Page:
Good Guys and Bad Guys

Nov. 1, 2002
It is hard to make sense of why the USA treats China and Cuba so differently when it comes to trade and industrial development.

Talk about manufacturing powerhouses! China is now the fourth largest economy in the world, clocking in at more than $1 trillion in goods and services every year — mostly goods, which is my point.

It seems sometimes that the Chinese are the only people in the world anymore who make things. They send us billions of dollars in all kinds of consumer products — from baskets to big-screen TVs. We (and a lot of other countries) send them machinery and all kinds of parts. However, they are moving more and more into advanced machinery manufacturing, reports tell us. Some parts of China, in fact, have become downright wealthy as their industries boom from exports all over the world.

Now take our much, much smaller former friend just south of Miami. Cuba has been on the official Bad Guy List for those same 40 years. In fact, as everyone who can read or watch a screen now knows or recalls, the world almost went into nuclear night because of some missiles that were headed to that island in 1962.

Mr. Castro is still there. Unfortunately for him and his cronies, the Soviet Union is not still there, and his country has been reduced to a kind of elegant shabbiness in the world, forced to fend for itself while we still keep it blacklisted and embargoed.

Some of our fellow citizens have been visiting the island in recent years, and I hear from them that Cuba is an economic disaster and could benefit from trade with the United States. The tourist industry is one of Cuba’s big hopes, I gather. As for making appliances, let alone machinery, well, that might be a ways off.

Now what has all of this to do with you and industrial engineering and manufacturing in America? Well, I just wondered if I’m the only one who finds something funny about how we relate to these two countries. I mean, we have a huge, larger-than-we country in the East that looks like it’s going to become one of the Industrial Powerhouses of the Future and we are falling all over ourselves to make friends with it. Then we have this miserable little poverty candidate to our south that seems to deserve more pity than suspicions.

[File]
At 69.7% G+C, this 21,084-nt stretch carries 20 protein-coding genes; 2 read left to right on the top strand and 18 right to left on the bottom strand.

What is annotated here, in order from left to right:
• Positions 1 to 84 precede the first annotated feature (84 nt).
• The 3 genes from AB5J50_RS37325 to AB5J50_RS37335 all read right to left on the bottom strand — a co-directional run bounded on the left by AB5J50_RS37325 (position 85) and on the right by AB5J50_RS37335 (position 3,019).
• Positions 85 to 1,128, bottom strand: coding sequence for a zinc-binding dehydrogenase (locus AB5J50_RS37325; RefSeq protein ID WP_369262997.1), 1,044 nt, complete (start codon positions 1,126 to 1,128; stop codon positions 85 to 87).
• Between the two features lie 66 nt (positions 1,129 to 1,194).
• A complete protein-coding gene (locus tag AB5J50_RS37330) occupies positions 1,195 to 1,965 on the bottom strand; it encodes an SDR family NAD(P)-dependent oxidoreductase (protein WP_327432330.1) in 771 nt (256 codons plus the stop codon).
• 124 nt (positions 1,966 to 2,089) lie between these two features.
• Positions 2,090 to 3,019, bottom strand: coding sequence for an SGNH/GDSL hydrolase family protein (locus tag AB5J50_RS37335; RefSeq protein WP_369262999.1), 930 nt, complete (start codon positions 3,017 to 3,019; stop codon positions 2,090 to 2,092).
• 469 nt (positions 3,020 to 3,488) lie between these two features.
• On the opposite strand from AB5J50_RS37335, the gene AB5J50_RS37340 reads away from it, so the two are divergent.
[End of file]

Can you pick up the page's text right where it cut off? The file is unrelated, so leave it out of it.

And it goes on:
China, according to just about all the experts as well as the people who might know what they’re talking about, is emerging as a major military and industrial power — perhaps THE power in both realms. Cuba is pathetic; its industries moribund, its leadership comic, its future depressing. Why, I naively ask, are we so dedicated to chumminess with what looks like the new industrial Dragon in the East and so insistent on stomping on the sick kitten to the south?

From a business point of view, some cynics say, China is where it is. It buys a lot of machinery and it ships a lot of products. Trade is good for both ... even though China is “officially” communist. Most favored nation status? Why not? Olympics? Why not? Trade? As much as possible! Democracy? Tibet? Don’t ask.

Cuba? Ten million people. The size of Pennsylvania. It grows sugar and not much else. It will be a long time before Cuba exports advanced machine tools while an awful lot of its people seem to be dedicated to sneaking into the U.S. Why are we embargoing trade with Cuba? Well, here come the official answers: “It’s not a democracy and Fidel would like to be a military threat. And it’s a communist country, for crying out loud!”

According to the latest reports from all those Americans who have been there in recent years, Cuba is no threat to us in any way. Why are we so dedicated to keeping Cuba out of the market for American exports? Do any of us really fear Fidel Castro’s attack on Miami?

If Cuba might be nudged toward free markets and then free elections — as we claim has been the case in China — then why not? If we are comfortable helping to build up an economy that may be far larger than ours in a few decades, why are we worried about opening a tiny neighbor to our wares?

George Weimer, contributing editor